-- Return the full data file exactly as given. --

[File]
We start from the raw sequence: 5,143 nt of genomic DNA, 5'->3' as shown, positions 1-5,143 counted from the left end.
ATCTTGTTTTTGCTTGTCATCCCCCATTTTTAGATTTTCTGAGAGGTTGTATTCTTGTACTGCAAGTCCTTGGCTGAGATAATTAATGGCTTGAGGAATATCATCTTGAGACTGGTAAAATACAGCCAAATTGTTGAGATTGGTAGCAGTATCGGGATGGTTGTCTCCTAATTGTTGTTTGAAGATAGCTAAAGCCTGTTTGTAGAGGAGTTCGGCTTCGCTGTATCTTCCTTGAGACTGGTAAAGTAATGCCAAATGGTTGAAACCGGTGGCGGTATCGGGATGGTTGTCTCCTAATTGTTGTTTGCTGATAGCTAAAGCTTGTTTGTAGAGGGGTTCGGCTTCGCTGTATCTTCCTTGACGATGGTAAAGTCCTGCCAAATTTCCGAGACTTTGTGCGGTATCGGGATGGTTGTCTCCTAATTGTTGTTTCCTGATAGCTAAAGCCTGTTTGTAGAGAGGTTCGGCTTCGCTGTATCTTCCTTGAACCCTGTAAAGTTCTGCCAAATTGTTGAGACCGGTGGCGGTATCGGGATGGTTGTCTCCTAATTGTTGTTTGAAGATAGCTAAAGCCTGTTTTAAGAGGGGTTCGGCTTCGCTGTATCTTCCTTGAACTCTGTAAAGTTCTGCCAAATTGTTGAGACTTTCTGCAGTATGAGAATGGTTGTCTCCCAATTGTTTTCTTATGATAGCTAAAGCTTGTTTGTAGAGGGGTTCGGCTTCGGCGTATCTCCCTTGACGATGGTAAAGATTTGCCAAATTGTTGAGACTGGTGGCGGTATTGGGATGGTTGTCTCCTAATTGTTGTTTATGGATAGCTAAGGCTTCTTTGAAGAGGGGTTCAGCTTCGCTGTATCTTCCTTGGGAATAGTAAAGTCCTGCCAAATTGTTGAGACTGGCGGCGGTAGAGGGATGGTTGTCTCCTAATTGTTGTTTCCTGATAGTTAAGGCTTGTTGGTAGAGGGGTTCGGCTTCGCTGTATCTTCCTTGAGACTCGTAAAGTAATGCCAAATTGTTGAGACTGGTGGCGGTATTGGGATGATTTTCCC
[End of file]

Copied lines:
We start from the raw sequence: 5,143 nt of genomic DNA, 5'->3' as shown, positions 1-5,143 counted from the left end.
ATCTTGTTTTTGCTTGTCATCCCCCATTTTTAGATTTTCTGAGAGGTTGTATTCTTGTACTGCAAGTCCTTGGCTGAGATAATTAATGGCTTGAGGAATATCATCTTGAGACTGGTAAAATACAGCCAAATTGTTGAGATTGGTAGCAGTATCGGGATGGTTGTCTCCTAATTGTTGTTTGAAGATAGCTAAAGCCTGTTTGTAGAGGAGTTCGGCTTCGCTGTATCTTCCTTGAGACTGGTAAAGTAATGCCAAATGGTTGAAACCGGTGGCGGTATCGGGATGGTTGTCTCCTAATTGTTGTTTGCTGATAGCTAAAGCTTGTTTGTAGAGGGGTTCGGCTTCGCTGTATCTTCCTTGACGATGGTAAAGTCCTGCCAAATTTCCGAGACTTTGTGCGGTATCGGGATGGTTGTCTCCTAATTGTTGTTTCCTGATAGCTAAAGCCTGTTTGTAGAGAGGTTCGGCTTCGCTGTATCTTCCTTGAACCCTGTAAAGTTCTGCCAAATTGTTGAGACCGGTGGCGGTATCGGGATGGTTGTCTCCTAATTGTTGTTTGAAGATAGCTAAAGCCTGTTTTAAGAGGGGTTCGGCTTCGCTGTATCTTCCTTGAACTCTGTAAAGTTCTGCCAAATTGTTGAGACTTTCTGCAGTATGAGAATGGTTGTCTCCCAATTGTTTTCTTATGATAGCTAAAGCTTGTTTGTAGAGGGGTTCGGCTTCGGCGTATCTCCCTTGACGATGGTAAAGATTTGCCAAATTGTTGAGACTGGTGGCGGTATTGGGATGGTTGTCTCCTAATTGTTGTTTATGGATAGCTAAGGCTTCTTTGAAGAGGGGTTCAGCTTCGCTGTATCTTCCTTGGGAATAGTAAAGTCCTGCCAAATTGTTGAGACTGGCGGCGGTAGAGGGATGGTTGTCTCCTAATTGTTGTTTCCTGATAGTTAAGGCTTGTTGGTAGAGGGGTTCGGCTTCGCTGTATCTTCCTTGAGACTCGTAAAGTAATGCCAAATTGTTGAGACTGGTGGCGGTATTGGGATGATTTTCCC